Monday, June 24, 2024

Power Cycling vs. Power Cycling

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For a power electronics system that is to serve an application in the 2 MW range, the question arose as to which technology should be used and what service life would result.

Dr. Martin Schulz, Global Principal Application Engineer, Littelfuse
Dr. Martin Schulz, Global Principal Application Engineer, Littelfuse

The available alternatives were classic semiconductor modules, constructed using solder-bond technology, and disc cells with the same power rating in press pack housings. Examples are displayed in Figures 1 and 2.

The expected service life is determined, among other things, by power cycling (PC). Current changes in the semiconductors cause temperature deviations in the assembly- and connection-technology. Thermal swings in the time range of a few seconds initially cause microscopically small movements of the bonding wires due to thermal expansion. In the long term, these lead to defects such as the bond connection lifting off or the bond wires breaking at the fastening point.

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Figure 1: Power Semiconductor in solder-bond technology

Figure 2: Press Pack IGBT

If the pulse duration is extended, the individual components in the structure heat up and different expansion coefficients lead to the development of mechanical stresses. In the long term, this also leads to disintegration of the bonding layers and delamination. In the end, the thermal contact resistance increases, and the component dies from heat.

Disk cells are constructed without bonding wires and large-area solder connections are also absent in this technology. The expectation is therefore that these components allow a significantly higher number of cycles than assemblies with a solder-bond structure.

However, the comparison of the corresponding curves in Figures 3 and 4 initially appears to refute this.

Figure 3: PC-Curve, Disc-device
Figure 4: PC-Curve, solder-bond-device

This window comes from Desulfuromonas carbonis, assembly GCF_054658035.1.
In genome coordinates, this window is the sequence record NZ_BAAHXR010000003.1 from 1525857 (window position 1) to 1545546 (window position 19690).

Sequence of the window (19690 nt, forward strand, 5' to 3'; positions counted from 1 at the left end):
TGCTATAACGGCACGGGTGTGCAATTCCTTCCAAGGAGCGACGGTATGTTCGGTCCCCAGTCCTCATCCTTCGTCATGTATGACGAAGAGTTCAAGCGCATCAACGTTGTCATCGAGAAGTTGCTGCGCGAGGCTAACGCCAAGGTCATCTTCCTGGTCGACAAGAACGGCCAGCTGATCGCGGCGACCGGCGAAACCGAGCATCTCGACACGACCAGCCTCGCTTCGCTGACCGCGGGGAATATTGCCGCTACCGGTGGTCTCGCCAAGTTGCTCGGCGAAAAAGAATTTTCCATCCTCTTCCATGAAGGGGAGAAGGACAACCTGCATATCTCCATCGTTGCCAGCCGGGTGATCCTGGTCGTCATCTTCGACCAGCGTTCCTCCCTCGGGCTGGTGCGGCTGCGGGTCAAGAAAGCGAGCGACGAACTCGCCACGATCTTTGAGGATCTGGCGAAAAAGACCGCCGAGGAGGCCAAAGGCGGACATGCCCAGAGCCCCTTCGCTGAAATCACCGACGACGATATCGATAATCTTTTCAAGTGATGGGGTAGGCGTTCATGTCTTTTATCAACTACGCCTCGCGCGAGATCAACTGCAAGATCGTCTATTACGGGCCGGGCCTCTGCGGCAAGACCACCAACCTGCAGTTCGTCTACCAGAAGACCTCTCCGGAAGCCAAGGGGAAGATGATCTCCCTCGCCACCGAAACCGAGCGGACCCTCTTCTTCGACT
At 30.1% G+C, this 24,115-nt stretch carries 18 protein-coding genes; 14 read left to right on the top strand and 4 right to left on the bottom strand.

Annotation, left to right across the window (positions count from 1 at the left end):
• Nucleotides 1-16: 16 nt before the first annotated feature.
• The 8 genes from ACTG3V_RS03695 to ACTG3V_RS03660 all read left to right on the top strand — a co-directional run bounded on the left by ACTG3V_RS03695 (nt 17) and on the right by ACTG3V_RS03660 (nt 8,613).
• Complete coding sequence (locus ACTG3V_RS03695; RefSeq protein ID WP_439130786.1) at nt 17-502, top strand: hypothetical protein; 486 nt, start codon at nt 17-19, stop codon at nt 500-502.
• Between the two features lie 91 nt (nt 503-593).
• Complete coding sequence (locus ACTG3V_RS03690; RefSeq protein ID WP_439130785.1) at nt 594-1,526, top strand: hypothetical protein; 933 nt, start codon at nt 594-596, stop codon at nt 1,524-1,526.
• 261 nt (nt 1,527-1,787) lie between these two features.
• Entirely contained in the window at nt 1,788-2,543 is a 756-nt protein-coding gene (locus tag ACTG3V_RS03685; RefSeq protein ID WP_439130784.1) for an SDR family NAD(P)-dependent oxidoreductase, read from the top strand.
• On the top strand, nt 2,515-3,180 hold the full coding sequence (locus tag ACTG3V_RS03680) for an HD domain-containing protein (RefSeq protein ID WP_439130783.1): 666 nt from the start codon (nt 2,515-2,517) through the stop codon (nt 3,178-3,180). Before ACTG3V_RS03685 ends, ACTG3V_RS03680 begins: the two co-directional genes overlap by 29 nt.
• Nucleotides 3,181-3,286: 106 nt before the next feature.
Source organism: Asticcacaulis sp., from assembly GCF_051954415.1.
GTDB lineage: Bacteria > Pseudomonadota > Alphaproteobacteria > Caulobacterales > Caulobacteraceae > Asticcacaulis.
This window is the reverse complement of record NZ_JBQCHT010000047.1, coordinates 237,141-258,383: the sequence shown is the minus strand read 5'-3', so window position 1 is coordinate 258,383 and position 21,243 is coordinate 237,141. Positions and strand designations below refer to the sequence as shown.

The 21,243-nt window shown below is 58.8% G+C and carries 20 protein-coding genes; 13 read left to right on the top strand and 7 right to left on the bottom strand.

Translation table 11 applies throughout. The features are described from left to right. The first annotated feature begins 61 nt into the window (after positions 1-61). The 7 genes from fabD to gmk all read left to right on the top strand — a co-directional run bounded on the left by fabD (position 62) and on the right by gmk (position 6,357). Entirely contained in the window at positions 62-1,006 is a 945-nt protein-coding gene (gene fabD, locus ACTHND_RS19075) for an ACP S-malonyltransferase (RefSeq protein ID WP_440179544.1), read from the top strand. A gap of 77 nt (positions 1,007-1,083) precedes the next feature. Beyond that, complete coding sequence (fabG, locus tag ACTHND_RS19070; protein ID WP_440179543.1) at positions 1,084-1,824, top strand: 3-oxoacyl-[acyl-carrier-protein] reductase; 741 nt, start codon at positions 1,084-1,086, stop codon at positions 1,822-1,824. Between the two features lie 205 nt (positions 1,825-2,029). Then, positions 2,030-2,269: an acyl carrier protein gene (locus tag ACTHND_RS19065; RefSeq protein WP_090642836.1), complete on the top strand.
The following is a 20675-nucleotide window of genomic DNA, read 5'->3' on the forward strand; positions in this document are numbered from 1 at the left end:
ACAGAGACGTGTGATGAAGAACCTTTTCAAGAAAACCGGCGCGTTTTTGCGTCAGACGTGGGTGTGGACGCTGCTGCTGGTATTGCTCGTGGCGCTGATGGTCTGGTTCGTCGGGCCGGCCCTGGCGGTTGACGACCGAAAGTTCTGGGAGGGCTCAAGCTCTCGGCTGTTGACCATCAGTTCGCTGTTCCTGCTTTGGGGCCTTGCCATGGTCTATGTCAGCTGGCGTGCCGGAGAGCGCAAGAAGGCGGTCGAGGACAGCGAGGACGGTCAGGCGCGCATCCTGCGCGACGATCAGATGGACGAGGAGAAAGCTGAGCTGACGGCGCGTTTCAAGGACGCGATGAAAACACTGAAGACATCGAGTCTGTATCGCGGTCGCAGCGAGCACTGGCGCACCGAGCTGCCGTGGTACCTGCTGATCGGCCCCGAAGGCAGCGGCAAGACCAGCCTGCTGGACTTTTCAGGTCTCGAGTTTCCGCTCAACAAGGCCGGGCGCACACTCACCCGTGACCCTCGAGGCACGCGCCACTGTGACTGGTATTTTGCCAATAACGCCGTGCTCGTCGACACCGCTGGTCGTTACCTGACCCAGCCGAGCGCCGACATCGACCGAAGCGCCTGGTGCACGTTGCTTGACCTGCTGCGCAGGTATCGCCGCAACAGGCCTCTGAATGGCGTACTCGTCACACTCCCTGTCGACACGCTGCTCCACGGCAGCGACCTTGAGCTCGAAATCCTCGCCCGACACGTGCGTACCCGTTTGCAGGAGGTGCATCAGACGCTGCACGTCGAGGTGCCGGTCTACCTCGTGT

Looking at the number of cycles to be taken from the diagrams for a temperature range of 80 K, it reveals that the disk cell only survives 30,000 cycles, whereas the solder-bond module survives many times that number at 200,000 cycles.

So does the disk cell fail earlier?

Experience shows that this does not happen. There are systems equipped with disk cell thyristors that have been working for decades without failure.

Why don’t these curves reflect this?

Only at first glance do they not. If you delve deeper into the subject, you will also find the boundary conditions under which such tests are carried out.

Power cycling for solder-bond modules can be achieved by applying a pulse of 1.5 seconds duration. The small thermal capacities of the bond wires are thus served, and the desired temperature is reached on the actual chip. After the current is switched off, the semiconductor cools down again to the initial value within a further 1.5 seconds. A single cycle therefore only takes three seconds.

The thermal capacity of disk cells is given by the solid metal plates with which they are contacted. These copper disks, which often weigh several hundred grams, hardly heat up at all within seconds.

A typical cycle that heats the semiconductor to the desired temperature requires a switch-on time of three minutes, with cooling taking a further two minutes. The entire cycle therefore takes five minutes.

100,000 cycles at 80 K swing with the solder-bond technique therefore result in an operating or test duration of 300,000 seconds, which corresponds to 83 hours or just over three days.